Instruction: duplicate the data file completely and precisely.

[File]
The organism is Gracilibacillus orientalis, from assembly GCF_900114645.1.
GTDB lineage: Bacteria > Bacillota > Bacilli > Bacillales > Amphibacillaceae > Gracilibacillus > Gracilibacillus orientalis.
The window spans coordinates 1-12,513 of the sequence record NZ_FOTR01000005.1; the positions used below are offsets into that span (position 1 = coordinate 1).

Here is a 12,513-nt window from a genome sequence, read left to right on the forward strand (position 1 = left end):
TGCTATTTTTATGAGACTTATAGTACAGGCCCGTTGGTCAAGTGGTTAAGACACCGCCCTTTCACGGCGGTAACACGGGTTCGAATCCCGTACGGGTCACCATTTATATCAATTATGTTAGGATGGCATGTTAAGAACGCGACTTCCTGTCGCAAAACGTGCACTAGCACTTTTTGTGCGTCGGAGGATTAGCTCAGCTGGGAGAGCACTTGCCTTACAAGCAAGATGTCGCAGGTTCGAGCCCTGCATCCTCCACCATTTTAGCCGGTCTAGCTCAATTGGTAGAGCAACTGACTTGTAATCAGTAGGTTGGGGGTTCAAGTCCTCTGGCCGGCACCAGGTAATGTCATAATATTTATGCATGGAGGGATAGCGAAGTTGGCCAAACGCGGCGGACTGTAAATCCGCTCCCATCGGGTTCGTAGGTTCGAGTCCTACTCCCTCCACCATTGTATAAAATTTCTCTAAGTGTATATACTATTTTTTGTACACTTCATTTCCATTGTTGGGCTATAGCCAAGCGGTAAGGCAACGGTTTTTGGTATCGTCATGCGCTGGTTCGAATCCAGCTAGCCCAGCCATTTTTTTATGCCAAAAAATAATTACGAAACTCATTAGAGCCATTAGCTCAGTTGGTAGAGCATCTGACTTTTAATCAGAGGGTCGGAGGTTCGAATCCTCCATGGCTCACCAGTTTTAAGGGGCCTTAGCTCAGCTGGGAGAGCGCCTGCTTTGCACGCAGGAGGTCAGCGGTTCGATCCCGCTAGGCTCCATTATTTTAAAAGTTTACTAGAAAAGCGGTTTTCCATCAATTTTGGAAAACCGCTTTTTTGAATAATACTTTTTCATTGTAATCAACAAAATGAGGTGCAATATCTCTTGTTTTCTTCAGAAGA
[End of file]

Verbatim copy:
The organism is Gracilibacillus orientalis, from assembly GCF_900114645.1.
GTDB lineage: Bacteria > Bacillota > Bacilli > Bacillales > Amphibacillaceae > Gracilibacillus > Gracilibacillus orientalis.
The window spans coordinates 1-12,513 of the sequence record NZ_FOTR01000005.1; the positions used below are offsets into that span (position 1 = coordinate 1).

Here is a 12,513-nt window from a genome sequence, read left to right on the forward strand (position 1 = left end):
TGCTATTTTTATGAGACTTATAGTACAGGCCCGTTGGTCAAGTGGTTAAGACACCGCCCTTTCACGGCGGTAACACGGGTTCGAATCCCGTACGGGTCACCATTTATATCAATTATGTTAGGATGGCATGTTAAGAACGCGACTTCCTGTCGCAAAACGTGCACTAGCACTTTTTGTGCGTCGGAGGATTAGCTCAGCTGGGAGAGCACTTGCCTTACAAGCAAGATGTCGCAGGTTCGAGCCCTGCATCCTCCACCATTTTAGCCGGTCTAGCTCAATTGGTAGAGCAACTGACTTGTAATCAGTAGGTTGGGGGTTCAAGTCCTCTGGCCGGCACCAGGTAATGTCATAATATTTATGCATGGAGGGATAGCGAAGTTGGCCAAACGCGGCGGACTGTAAATCCGCTCCCATCGGGTTCGTAGGTTCGAGTCCTACTCCCTCCACCATTGTATAAAATTTCTCTAAGTGTATATACTATTTTTTGTACACTTCATTTCCATTGTTGGGCTATAGCCAAGCGGTAAGGCAACGGTTTTTGGTATCGTCATGCGCTGGTTCGAATCCAGCTAGCCCAGCCATTTTTTTATGCCAAAAAATAATTACGAAACTCATTAGAGCCATTAGCTCAGTTGGTAGAGCATCTGACTTTTAATCAGAGGGTCGGAGGTTCGAATCCTCCATGGCTCACCAGTTTTAAGGGGCCTTAGCTCAGCTGGGAGAGCGCCTGCTTTGCACGCAGGAGGTCAGCGGTTCGATCCCGCTAGGCTCCATTATTTTAAAAGTTTACTAGAAAAGCGGTTTTCCATCAATTTTGGAAAACCGCTTTTTTGAATAATACTTTTTCATTGTAATCAACAAAATGAGGTGCAATATCTCTTGTTTTCTTCAGAAGA